Squamous cell carcinoma of the skin


Squamous cell carcinoma is a type of skin cancer that begins in squamous cells in the epidermis, the outer layer of the skin. It typically develops on parts of the skin that obtain the most sun exposure, such as the head, arms, and legs. It is the second most prevalent form of skin cancer

Squamous cells can be found throughout the body, and squamous cell carcinoma can develop anywhere with squamous cells. Cancer can also develop in areas of the body with mucous membranes, which are the inside linings of the organs and body cavities, such as the mouth, lungs, and anus.

There are two forms of squamous cell carcinoma depending on the location and the amount of cancer present in the body

  • Cutaneous: A cancer that affects only the top layer of the skin (in situ) or cancer that has progressed beyond the top layer of the skin
  • Metastatic: Cancer that has spread beyond the skin to other places of the body.

Squamous cell carcinoma of the skin is caused by a mutation to the p53 gene. The mutation happens due to extended exposure to ultraviolet (UV) radiation, which can come from sunshine or tanning beds or lamps

Squamous cell carcinoma of the skin is rarely fatal, but it can be aggressive. If left untreated, it can become large and spread to other parts of the body. Treatment options generally include surgery, special procedures, and medications


Skin changes can appear anywhere in the body even the insides of the mouth, bottoms of the feet, and on the genitals. Squamous cell carcinoma of the skin is most common on the scalp, backs of the hands, ears, or lips. These areas are at a high risk due to frequent exposure to the sun.

Squamous cell carcinoma symptoms include skin changes such as:

  • A firm red nodule
  • A roughfeeling lump or growth that may crust over like a scab and bleed
  • A growth that is higher than the surrounding skin yet dips down at the center 
  • A wound or sore that will not heal, or a sore that heals but returns
  • A bigger region of flat, scaly, and red skin, about 1 inch 
  • A rough and scaly patch on the lip that can progress to form an open sore.
  • A patch that is red, sore, or rough inside the mouth.
  • A patch that is raised and red or a sore resembling a wart on or inside the anus or on the genital area.

If you have a sore or scab that hasn’t healed for over two months, or a flat patch of scaly skin that persists, it is recommended to schedule an appointment with a doctor. Additionally, if you notice any new lump, mole, or changes to an existing mole or spot on your skin, it is important to seek medical attention.


Squamous cell cancer is caused by a p53 gene mutation. The most prevalent cause of p53 gene mutation is ultraviolet (UV) exposure from the sun or indoor tanning beds. The DNA of a cell includes the instructions that inform the cell what to do. The p53 gene instructs the cells to divide and reproduce to replace cells that have reached the end of their lifespan.

A p53 gene mutation means that the cells lack the instructions they require to function properly. As a result, the squamous cells divide and reproduce excessively frequently, resulting in the formation of tumors such as bumps, lumps, or lesions, in and on the body. Squamous cell carcinoma of the skin develops when the DNA of the flat, thin squamous cells in the middle and outer layers of the skin changes or mutates.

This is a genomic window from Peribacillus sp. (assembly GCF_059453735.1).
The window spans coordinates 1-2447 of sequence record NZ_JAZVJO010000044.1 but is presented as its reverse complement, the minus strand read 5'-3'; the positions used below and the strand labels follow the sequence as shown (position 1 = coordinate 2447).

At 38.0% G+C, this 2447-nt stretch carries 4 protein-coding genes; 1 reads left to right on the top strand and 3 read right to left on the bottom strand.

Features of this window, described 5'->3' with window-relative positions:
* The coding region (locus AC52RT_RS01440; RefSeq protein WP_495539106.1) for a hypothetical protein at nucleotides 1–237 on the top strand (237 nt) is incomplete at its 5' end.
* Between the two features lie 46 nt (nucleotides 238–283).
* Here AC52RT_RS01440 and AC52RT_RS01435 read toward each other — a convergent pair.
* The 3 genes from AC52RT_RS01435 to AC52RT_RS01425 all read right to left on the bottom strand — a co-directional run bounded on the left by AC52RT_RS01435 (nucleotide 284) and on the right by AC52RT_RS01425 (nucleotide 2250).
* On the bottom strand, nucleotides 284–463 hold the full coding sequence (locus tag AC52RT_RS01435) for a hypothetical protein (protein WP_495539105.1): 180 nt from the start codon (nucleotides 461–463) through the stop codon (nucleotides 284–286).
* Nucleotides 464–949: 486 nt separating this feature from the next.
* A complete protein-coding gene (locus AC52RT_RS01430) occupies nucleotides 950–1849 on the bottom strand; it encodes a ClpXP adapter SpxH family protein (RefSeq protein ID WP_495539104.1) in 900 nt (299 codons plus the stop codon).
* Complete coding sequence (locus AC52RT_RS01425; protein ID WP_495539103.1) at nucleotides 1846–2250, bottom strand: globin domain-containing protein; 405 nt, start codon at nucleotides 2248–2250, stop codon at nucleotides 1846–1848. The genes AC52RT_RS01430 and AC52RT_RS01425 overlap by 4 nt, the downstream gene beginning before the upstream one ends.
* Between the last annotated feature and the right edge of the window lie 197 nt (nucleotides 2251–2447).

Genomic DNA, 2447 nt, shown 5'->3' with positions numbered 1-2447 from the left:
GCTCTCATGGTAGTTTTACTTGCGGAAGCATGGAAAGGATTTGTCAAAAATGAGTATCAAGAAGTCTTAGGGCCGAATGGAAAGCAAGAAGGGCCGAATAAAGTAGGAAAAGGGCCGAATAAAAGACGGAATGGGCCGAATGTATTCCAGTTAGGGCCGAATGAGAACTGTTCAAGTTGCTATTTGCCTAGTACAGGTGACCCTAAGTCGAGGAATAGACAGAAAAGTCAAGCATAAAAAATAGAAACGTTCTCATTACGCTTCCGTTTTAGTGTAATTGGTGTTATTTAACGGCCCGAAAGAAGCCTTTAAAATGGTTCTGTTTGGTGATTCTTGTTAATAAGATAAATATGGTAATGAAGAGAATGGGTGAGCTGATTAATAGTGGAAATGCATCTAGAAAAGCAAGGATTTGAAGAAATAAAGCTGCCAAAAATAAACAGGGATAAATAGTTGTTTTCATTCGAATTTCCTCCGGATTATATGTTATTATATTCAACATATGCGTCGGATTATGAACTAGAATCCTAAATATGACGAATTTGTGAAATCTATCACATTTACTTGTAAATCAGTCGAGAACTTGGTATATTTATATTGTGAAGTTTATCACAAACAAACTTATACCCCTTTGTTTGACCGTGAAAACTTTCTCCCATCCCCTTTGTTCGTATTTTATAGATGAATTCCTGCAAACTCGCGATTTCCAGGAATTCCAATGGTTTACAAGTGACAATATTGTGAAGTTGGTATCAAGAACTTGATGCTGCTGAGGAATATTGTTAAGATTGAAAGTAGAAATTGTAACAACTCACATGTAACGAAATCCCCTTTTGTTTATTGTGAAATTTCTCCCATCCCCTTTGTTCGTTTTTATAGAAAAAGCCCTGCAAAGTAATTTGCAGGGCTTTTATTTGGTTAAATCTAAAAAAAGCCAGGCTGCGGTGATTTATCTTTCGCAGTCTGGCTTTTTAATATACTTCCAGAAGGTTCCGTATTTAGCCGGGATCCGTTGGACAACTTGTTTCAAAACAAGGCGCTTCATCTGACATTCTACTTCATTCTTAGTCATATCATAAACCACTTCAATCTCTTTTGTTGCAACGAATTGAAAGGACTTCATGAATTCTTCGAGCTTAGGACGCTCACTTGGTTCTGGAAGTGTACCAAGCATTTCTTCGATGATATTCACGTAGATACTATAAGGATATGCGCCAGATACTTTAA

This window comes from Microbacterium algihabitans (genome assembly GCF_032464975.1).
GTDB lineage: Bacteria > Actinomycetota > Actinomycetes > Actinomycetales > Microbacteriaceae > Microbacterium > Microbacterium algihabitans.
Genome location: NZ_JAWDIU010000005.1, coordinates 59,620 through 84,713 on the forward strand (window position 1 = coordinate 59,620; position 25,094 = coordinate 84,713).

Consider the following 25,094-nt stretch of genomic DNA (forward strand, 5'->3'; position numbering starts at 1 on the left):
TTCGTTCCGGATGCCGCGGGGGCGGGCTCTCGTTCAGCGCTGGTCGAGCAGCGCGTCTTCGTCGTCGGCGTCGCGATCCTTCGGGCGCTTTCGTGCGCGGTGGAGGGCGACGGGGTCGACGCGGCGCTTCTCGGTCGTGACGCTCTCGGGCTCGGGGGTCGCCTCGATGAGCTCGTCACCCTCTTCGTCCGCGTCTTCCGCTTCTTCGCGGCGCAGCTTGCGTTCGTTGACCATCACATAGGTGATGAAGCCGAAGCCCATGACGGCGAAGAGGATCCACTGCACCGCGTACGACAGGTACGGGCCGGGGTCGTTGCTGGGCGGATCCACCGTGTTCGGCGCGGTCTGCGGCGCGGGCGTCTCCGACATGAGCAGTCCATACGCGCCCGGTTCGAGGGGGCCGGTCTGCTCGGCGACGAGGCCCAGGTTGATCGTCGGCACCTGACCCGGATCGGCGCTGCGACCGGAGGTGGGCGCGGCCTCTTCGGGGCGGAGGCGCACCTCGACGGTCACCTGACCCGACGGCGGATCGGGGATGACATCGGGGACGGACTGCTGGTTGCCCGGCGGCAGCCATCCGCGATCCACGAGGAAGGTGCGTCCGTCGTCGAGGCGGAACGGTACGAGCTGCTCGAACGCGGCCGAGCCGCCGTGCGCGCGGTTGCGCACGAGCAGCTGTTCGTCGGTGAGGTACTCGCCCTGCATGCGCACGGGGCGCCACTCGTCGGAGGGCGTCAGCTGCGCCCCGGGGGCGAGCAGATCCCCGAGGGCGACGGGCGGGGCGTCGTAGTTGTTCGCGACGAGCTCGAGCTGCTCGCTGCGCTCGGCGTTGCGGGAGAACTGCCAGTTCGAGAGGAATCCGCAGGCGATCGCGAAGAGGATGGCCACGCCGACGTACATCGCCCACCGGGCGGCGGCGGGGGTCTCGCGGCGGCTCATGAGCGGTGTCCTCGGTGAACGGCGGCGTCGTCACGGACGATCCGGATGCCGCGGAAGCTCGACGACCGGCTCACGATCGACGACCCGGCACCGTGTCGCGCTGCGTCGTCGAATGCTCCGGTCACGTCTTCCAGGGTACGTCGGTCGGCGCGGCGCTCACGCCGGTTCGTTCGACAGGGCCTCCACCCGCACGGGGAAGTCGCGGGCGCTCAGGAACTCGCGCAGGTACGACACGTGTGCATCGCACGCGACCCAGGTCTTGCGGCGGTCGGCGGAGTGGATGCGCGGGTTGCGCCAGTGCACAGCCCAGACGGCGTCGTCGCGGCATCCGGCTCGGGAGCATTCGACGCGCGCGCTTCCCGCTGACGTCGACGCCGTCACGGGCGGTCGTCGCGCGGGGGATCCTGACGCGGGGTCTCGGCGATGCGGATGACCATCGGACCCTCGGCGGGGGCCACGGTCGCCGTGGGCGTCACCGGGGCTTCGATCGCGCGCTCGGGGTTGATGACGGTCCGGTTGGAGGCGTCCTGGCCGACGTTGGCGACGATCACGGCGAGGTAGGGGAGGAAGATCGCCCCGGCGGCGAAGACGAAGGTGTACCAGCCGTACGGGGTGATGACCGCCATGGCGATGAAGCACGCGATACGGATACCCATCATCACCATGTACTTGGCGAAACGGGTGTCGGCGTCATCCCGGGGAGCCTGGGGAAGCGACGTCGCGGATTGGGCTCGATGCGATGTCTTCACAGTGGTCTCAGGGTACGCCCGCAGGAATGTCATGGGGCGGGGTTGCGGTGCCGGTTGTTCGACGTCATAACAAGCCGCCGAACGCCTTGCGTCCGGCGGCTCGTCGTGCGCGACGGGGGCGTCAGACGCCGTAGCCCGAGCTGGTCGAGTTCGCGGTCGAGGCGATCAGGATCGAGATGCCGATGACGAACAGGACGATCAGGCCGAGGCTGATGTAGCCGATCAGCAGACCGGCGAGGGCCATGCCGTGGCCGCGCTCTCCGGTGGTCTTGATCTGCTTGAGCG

However, sun exposure does not explain skin cancers that originate on skin that is not normally exposed to sunlight. This suggests that other variables may increase the likelihood of skin cancer

Risk factors

Several factors can contribute to ones risk of developing squamous cell carcinoma of the skin, such as:

  • Fair skin: Squamous cell carcinoma of the skin can occur in people of any skin color. Nevertheless, individuals with less melanin in their skin are at a higher risk because they have less natural protection against harmful UV radiation. 

People with blond or red hair, lightcolored eyes, and freckles are more susceptible to squamous cell carcinoma compared to people with darker complexion.

  • Prolonged sun exposure: Having longterm sun exposure or solar damage or UV light at an early age can raise the risk of squamous cell carcinoma
  • Use of tanning beds: Squamous cell carcinoma is more likely to develop in people who use indoor tanning beds
  • History of sunburns: People who sunburn easily are more likely to develop squamous cell carcinoma, especially when one has suffered sunburn as a child or adolescent
  • History with precancerous skin lesions: The chance of developing squamous cell carcinoma of the skin is greater in people with a precancerous skin lesion, such as actinic keratosis or Bowen’s disease
  • History of skin cancer: Recurrence of squamous cell carcinoma of the skin is possible to those who had it before
  • Weakened immune system: Immunocompromised people such those who had organ transplants, leukemia, or lymphoma are at a higher risk of developing skin cancer.
  • Rare genetic disorder: A condition that causes extraordinary sensitivity to sunlight known as xeroderma pigmentosum, can potentially result in acquiring skin cancer.